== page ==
New relationships grow from an original Bible study contact.
“The souls of those whom we desire to save are like the representation which Ezekiel saw in vision – a valley of dry bones…We are to preach the word of life to those whom we may judge to be as hopeless subjects as though they were in their graves. Though they may seem unwilling to hear or to receive the light of truth, without questioning or wavering we are to do our part. We are to repeat to them the message.” Review and Herald, January 17, 1893.
A few months ago, Mama Evans expressed an interest in the Bible. She attended church and asked many questions. “Why don’t you dance and jump in your church?” she asked. “Why do you worship on Saturday, when everyone else does on Sunday?”
It was a joy to see that she was searching for answers. Suzan and I began to study the Bible with her. She could not understand how God could love her, but expressed her appreciation for His mercy.
“I need Jesus Christ,” Mama Evans spoke with clarity. She confided to us that she had many sins, and wanted to be rid of them. When we invited her to tell Him directly, she knelt down and invited Jesus to come into her heart and make her clean. Suzan and I were thrilled! We had never before had this kind of response from her village.
One day, Mama Evans asked us to pray for her. “Mother does not want me to go to church,” she explained. Then suddenly, she stopped attending. For two Sabbaths in a row, we heard that she went to a “grave celebration” up in Idege. This is where a new grave is erected to appreciate the dead for a supposed service—in this case, financial benefit thanks to a compensation from a wrongful death lawsuit. The event involves drums, dancing, feasting and alcohol.
We found that on most Sabbaths, Mama Evans was not even home. “She went drinking with friends,” her mother would explain.
On one occasion, Suzan found Mama Evans carrying timber. “Money is getting rare,” she answered Suzan’s inquiry. “I have to work.”
Eventually, we no longer visited her. Clearly, she was not interested in Christianity. Then one Sabbath, I felt the conviction to visit again. When we
arrived in the village, we found her mother, Bibi Alberto, sitting outside with two other elderly ladies, and a younger man I had never seen before. The alcohol on their breath was strong. A faded kitenge1 lay in front of them, full of sorghum for the next batch of alcohol. They would use anything to make the deadly brew—maize, sorghum, bamboo and even bananas!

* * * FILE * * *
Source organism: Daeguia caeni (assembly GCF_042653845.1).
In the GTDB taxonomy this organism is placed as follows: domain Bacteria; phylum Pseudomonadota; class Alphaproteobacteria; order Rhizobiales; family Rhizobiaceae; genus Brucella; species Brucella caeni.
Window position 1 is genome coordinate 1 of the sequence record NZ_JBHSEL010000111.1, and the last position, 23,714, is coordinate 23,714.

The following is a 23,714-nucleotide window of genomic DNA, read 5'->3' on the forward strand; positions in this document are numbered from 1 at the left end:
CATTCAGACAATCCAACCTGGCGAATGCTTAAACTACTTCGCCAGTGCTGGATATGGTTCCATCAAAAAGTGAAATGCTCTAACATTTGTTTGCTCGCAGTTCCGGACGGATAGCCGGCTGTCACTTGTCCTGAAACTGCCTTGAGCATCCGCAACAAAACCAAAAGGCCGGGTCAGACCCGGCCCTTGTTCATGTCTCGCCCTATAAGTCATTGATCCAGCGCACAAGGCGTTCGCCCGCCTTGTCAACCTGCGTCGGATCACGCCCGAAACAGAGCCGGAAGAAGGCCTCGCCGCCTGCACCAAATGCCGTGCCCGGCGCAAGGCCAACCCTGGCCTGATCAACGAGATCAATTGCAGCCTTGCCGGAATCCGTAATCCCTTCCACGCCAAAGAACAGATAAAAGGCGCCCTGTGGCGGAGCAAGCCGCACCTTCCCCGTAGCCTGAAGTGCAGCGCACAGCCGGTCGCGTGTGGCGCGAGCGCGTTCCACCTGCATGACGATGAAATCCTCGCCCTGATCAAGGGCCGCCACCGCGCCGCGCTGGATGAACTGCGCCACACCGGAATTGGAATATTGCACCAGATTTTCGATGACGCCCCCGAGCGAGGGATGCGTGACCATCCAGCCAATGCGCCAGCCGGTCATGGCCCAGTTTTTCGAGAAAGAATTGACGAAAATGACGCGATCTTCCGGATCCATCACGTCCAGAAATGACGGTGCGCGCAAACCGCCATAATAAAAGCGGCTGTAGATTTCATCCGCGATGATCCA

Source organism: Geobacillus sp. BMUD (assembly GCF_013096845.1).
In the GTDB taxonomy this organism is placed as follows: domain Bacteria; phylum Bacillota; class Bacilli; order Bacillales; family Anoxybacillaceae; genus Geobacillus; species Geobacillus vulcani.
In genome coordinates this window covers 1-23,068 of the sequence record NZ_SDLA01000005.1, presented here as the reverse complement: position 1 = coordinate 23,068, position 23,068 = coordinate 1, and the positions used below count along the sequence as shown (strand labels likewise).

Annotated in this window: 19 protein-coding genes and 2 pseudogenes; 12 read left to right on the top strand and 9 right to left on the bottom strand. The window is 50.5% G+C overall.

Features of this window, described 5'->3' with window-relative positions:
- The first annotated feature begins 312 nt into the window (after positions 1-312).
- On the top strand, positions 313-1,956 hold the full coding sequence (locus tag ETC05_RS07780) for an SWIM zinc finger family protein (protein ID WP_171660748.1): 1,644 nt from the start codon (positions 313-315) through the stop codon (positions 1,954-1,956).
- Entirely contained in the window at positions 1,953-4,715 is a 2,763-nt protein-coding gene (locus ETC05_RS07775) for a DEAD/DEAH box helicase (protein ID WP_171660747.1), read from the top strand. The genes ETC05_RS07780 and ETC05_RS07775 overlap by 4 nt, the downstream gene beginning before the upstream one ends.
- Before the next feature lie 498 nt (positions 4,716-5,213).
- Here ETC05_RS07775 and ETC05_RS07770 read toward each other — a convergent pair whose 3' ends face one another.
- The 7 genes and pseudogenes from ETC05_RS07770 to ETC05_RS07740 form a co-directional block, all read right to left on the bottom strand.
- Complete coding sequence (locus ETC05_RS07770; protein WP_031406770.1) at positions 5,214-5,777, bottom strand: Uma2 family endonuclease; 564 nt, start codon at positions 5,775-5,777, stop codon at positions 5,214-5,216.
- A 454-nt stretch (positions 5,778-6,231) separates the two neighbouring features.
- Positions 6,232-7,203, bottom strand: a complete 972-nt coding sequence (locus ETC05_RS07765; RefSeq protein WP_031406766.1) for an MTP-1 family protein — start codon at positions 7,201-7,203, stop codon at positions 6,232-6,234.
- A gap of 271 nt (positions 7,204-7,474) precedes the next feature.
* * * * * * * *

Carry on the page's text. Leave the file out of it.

Bibi Alberto explained that Mama Evans had just left for the tavern. It was out of the question to go to that terrible tavern, with its loud music and promiscuous
men and women. What should we do? I looked at Mama Edita, Mama Olefa and Bibi Alberto sitting in front of us. They were pitiful—dirty, smelly, inebriate. I
felt some repugnance. These ladies had heard our message before, and would not give up their pombe!2 But how would Jesus feel towards them? I remembered what I had read about the valley of the dry bones that morning, and took heart. God didn’t want us to give up.
We opened the Bible and read to them. With the help of Suzan for translation, I told them about the deep and unconditional love of God for them, and the sacrifice of His Son to save and restore us. All agreed that they faced fears, and needed forgiveness for their sins.
“I could give up the alcohol if I wanted to,” the young man said. “I’ve just never heard what you are saying. Continue talking,” he urged. “I do not know to do anything else but drink.”
I talked about how much Satan hates them, and tries to keep them from the salvation in Jesus Christ through diverse means, alcohol being one of them. “I want to accept Jesus Christ so that He can bring me to Heaven!” came the response.
The ladies, with whom we had already shared these truths, knew that this would mean the end of alcohol drinking. “Do not stop talking to us,” they petitioned. “We might not understand now, but one day we will. Come back.”
Later that day, it dawned on me that we might not drink alcohol, but we are all intoxicated with sin, whether it be pride, rebellion, selfishness, self-exaltation, doubt or unbelief. God must repeat the message of salvation to us over and over again, until we reach the point where we love Him so much, that we will turn away from our sin. Until this happens, we must hear the story of Jesus again and again.
1. Colorful piece of cloth
2. Locally brewed alcohol
Author: Nadege Vande Voort and her husband Elisha operate Eden Valley Foster Care Mission, a trade school for underprivileged youth in Tanzania. harvester2188 [at] gmail [dot] com; Box 17, Mafinga, Iringa, Tanzania.
How You Can Help
Pray for the Vande Voorts’ outreach in their home villages.
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Give to Elisha and Nadege’s mission. Send your check with “Eden Valley Foster Care Mission” in the memo to:
Outpost Centers International
5132 Layton Lane
Apison, TN 37302